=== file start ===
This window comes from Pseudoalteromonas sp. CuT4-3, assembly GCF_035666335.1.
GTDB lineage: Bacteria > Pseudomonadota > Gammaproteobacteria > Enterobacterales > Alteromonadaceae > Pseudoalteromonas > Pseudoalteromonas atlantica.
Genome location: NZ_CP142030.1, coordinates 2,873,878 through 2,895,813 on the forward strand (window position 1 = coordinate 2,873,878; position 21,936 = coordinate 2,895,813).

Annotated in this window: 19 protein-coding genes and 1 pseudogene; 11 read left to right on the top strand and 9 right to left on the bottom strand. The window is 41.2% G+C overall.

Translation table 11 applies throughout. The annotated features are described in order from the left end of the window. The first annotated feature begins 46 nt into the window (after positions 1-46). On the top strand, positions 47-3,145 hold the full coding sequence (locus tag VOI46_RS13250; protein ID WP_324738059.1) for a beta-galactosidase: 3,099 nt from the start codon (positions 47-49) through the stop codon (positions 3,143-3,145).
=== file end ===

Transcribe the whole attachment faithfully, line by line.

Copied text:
This window comes from Pseudoalteromonas sp. CuT4-3, assembly GCF_035666335.1.
GTDB lineage: Bacteria > Pseudomonadota > Gammaproteobacteria > Enterobacterales > Alteromonadaceae > Pseudoalteromonas > Pseudoalteromonas atlantica.
Genome location: NZ_CP142030.1, coordinates 2,873,878 through 2,895,813 on the forward strand (window position 1 = coordinate 2,873,878; position 21,936 = coordinate 2,895,813).

Annotated in this window: 19 protein-coding genes and 1 pseudogene; 11 read left to right on the top strand and 9 right to left on the bottom strand. The window is 41.2% G+C overall.

Translation table 11 applies throughout. The annotated features are described in order from the left end of the window. The first annotated feature begins 46 nt into the window (after positions 1-46). On the top strand, positions 47-3,145 hold the full coding sequence (locus tag VOI46_RS13250; protein ID WP_324738059.1) for a beta-galactosidase: 3,099 nt from the start codon (positions 47-49) through the stop codon (positions 3,143-3,145).